Social media’s growing influence (and distraction)

Ok, I get it…old hat, right, right. How ironic is it that I have written this post to primarily appear on social media (my Twitter account).

With regards to the subject of this post, I’ve read what feels like a countless number of articles on reducing social media distraction/improving productivity – and after all is said (read) and done, the simple bottom line is – just (don’t) do it – close the tabs, kill the notifications, put the phone in the other room, delete the apps etc.

I will attest, from experience, that for the first time since 2008, I’ve lost the desire to spend a very great deal of time on Facebook, to the point of it being down to five to ten minutes a day only to check on the few FB groups I am an admin on. This final new found freedom is more than very nice. Similarly, I’ve been off Instagram for a month now and I’m feeling the same about that platform. What is left, is Twitter, a platform I’ve been an early adopter of (since November 2006). The truth is, as toxic as Twitter has been known to become, I draw value from it – it feeds my ever-increasing knowledge of topics I’m interested in – and the type of feeds that do this are 95% of the time not personal feeds, so by tailoring my followers list, I avoid a lot of what I consider to be toxic, immature, foolish, etc (sometimes that leaks through via other user retweets, but…what can I do there? It’s not frequent).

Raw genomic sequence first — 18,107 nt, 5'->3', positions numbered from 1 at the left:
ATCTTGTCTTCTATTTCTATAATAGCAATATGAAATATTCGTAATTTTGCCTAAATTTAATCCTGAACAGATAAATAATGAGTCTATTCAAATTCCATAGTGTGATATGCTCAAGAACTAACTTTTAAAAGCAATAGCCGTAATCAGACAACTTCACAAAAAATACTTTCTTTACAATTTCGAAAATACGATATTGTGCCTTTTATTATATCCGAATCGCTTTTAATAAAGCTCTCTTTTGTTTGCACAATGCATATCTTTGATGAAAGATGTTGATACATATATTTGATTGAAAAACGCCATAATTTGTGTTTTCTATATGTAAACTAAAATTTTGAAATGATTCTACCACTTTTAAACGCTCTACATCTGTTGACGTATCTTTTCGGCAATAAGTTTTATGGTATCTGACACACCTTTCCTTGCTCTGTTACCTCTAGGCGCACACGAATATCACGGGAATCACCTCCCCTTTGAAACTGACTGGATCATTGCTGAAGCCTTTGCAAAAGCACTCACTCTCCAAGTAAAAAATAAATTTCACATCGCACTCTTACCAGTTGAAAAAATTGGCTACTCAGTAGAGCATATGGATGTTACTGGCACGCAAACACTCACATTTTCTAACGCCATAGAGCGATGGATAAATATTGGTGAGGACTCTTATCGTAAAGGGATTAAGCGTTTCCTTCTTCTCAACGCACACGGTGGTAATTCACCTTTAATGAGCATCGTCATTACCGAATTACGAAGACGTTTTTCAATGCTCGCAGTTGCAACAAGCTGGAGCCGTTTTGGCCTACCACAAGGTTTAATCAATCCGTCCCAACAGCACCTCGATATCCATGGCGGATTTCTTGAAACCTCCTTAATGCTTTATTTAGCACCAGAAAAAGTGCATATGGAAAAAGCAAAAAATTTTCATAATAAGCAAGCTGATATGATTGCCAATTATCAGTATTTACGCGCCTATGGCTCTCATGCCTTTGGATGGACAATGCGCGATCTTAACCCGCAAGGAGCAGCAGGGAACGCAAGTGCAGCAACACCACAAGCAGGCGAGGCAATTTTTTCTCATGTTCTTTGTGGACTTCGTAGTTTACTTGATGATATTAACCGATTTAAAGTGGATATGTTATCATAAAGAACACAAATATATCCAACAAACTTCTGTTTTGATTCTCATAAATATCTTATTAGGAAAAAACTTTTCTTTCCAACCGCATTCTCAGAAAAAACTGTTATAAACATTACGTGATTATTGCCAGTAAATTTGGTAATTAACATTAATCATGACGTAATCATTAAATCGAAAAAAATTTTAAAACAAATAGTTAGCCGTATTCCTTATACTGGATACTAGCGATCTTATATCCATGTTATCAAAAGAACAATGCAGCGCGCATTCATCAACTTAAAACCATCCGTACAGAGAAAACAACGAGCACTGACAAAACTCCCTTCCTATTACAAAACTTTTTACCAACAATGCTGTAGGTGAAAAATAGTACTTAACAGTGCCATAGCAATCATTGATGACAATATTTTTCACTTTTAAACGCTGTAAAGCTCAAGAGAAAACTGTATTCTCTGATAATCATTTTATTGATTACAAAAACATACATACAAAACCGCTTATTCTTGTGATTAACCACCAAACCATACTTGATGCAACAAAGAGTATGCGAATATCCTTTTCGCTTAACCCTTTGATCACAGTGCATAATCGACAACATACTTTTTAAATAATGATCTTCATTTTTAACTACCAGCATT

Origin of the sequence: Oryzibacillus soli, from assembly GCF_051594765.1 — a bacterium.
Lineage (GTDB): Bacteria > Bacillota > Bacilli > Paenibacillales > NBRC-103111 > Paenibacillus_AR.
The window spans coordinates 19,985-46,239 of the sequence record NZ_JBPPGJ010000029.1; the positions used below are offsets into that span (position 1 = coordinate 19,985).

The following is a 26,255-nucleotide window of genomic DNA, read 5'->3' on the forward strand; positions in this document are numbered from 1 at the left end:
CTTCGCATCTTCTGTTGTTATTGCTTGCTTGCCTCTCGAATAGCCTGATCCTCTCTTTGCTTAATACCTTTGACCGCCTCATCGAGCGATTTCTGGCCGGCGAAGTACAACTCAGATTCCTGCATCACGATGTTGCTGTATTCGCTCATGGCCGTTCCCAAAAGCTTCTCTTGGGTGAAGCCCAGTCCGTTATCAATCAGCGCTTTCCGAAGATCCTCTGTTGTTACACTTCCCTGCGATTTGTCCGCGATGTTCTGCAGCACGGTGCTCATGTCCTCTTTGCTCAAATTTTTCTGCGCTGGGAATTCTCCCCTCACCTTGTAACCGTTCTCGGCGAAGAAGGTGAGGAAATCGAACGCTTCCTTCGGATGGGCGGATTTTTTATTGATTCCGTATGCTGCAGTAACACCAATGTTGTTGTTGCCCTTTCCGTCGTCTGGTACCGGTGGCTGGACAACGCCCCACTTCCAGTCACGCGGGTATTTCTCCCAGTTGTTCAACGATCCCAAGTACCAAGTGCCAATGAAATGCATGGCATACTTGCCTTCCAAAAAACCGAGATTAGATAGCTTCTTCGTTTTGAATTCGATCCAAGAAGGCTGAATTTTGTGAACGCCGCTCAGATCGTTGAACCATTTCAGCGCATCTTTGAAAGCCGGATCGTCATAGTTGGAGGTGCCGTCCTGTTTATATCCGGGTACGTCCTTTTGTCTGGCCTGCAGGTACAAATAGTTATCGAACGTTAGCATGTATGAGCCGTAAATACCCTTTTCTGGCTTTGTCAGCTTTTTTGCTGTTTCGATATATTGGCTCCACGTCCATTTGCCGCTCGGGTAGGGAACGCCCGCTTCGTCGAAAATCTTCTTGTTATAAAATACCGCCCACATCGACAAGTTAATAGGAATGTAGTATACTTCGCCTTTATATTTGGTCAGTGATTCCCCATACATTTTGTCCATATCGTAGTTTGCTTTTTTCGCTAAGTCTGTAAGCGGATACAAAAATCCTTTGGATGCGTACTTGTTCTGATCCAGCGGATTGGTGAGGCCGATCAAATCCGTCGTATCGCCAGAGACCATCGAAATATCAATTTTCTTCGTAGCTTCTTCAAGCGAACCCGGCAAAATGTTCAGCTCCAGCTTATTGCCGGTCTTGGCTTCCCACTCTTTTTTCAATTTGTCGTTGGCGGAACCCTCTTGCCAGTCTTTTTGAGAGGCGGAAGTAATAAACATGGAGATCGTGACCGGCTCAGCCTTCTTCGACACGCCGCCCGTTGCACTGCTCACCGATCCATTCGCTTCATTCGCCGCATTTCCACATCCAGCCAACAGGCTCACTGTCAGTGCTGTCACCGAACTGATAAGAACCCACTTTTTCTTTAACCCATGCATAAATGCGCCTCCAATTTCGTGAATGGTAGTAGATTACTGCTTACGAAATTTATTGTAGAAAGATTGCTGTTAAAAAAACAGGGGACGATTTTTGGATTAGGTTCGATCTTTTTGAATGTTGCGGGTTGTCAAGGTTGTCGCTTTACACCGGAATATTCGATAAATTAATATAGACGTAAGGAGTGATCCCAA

Anyway, as I enter in to the last quarter of the year, this second annual sabbatical ended up better than last year’s. My hope is to redirect the time spent on social media as I did, to accomplish much more, in preparation for 2020.

oceans of rhythm,